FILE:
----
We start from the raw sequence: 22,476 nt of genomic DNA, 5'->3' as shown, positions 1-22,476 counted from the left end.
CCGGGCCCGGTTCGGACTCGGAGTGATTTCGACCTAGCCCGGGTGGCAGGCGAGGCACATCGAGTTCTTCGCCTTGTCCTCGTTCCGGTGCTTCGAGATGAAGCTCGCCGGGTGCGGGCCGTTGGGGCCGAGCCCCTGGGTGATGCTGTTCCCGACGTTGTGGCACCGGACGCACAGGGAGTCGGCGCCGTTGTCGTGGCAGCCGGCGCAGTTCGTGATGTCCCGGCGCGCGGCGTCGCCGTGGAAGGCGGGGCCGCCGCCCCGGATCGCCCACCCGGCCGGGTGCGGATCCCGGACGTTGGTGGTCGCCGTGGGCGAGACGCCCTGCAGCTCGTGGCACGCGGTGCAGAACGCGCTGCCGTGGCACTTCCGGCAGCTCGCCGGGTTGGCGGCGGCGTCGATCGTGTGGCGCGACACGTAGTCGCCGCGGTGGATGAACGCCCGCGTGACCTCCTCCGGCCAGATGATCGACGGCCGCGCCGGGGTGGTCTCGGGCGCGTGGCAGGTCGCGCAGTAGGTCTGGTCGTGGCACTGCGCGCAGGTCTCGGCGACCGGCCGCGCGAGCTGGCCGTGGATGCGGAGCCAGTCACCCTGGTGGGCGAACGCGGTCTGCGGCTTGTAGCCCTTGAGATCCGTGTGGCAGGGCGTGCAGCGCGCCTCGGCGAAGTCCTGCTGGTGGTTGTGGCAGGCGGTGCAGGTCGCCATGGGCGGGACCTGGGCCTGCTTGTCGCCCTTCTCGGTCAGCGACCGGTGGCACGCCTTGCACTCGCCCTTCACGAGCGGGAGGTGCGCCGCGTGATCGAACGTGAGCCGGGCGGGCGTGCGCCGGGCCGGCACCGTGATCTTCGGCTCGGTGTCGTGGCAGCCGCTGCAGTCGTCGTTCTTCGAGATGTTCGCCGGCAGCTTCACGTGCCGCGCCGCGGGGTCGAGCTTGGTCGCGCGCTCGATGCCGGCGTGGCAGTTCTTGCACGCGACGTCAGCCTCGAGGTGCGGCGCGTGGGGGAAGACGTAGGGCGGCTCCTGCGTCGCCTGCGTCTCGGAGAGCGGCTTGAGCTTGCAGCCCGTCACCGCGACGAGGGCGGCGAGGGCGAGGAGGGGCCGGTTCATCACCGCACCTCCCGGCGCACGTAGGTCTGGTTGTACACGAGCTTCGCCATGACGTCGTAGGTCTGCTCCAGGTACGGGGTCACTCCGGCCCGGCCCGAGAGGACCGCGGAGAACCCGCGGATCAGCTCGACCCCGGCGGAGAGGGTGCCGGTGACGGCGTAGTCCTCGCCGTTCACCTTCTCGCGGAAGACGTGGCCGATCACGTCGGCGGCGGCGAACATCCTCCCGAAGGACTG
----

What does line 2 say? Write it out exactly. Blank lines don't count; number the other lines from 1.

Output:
CCGGGCCCGGTTCGGACTCGGAGTGATTTCGACCTAGCCCGGGTGGCAGGCGAGGCACATCGAGTTCTTCGCCTTGTCCTCGTTCCGGTGCTTCGAGATGAAGCTCGCCGGGTGCGGGCCGTTGGGGCCGAGCCCCTGGGTGATGCTGTTCCCGACGTTGTGGCACCGGACGCACAGGGAGTCGGCGCCGTTGTCGTGGCAGCCGGCGCAGTTCGTGATGTCCCGGCGCGCGGCGTCGCCGTGGAAGGCGGGGCCGCCGCCCCGGATCGCCCACCCGGCCGGGTGCGGATCCCGGACGTTGGTGGTCGCCGTGGGCGAGACGCCCTGCAGCTCGTGGCACGCGGTGCAGAACGCGCTGCCGTGGCACTTCCGGCAGCTCGCCGGGTTGGCGGCGGCGTCGATCGTGTGGCGCGACACGTAGTCGCCGCGGTGGATGAACGCCCGCGTGACCTCCTCCGGCCAGATGATCGACGGCCGCGCCGGGGTGGTCTCGGGCGCGTGGCAGGTCGCGCAGTAGGTCTGGTCGTGGCACTGCGCGCAGGTCTCGGCGACCGGCCGCGCGAGCTGGCCGTGGATGCGGAGCCAGTCACCCTGGTGGGCGAACGCGGTCTGCGGCTTGTAGCCCTTGAGATCCGTGTGGCAGGGCGTGCAGCGCGCCTCGGCGAAGTCCTGCTGGTGGTTGTGGCAGGCGGTGCAGGTCGCCATGGGCGGGACCTGGGCCTGCTTGTCGCCCTTCTCGGTCAGCGACCGGTGGCACGCCTTGCACTCGCCCTTCACGAGCGGGAGGTGCGCCGCGTGATCGAACGTGAGCCGGGCGGGCGTGCGCCGGGCCGGCACCGTGATCTTCGGCTCGGTGTCGTGGCAGCCGCTGCAGTCGTCGTTCTTCGAGATGTTCGCCGGCAGCTTCACGTGCCGCGCCGCGGGGTCGAGCTTGGTCGCGCGCTCGATGCCGGCGTGGCAGTTCTTGCACGCGACGTCAGCCTCGAGGTGCGGCGCGTGGGGGAAGACGTAGGGCGGCTCCTGCGTCGCCTGCGTCTCGGAGAGCGGCTTGAGCTTGCAGCCCGTCACCGCGACGAGGGCGGCGAGGGCGAGGAGGGGCCGGTTCATCACCGCACCTCCCGGCGCACGTAGGTCTGGTTGTACACGAGCTTCGCCATGACGTCGTAGGTCTGCTCCAGGTACGGGGTCACTCCGGCCCGGCCCGAGAGGACCGCGGAGAACCCGCGGATCAGCTCGACCCCGGCGGAGAGGGTGCCGGTGACGGCGTAGTCCTCGCCGTTCACCTTCTCGCGGAAGACGTGGCCGATCACGTCGGCGGCGGCGAACATCCTCCCGAAGGACTG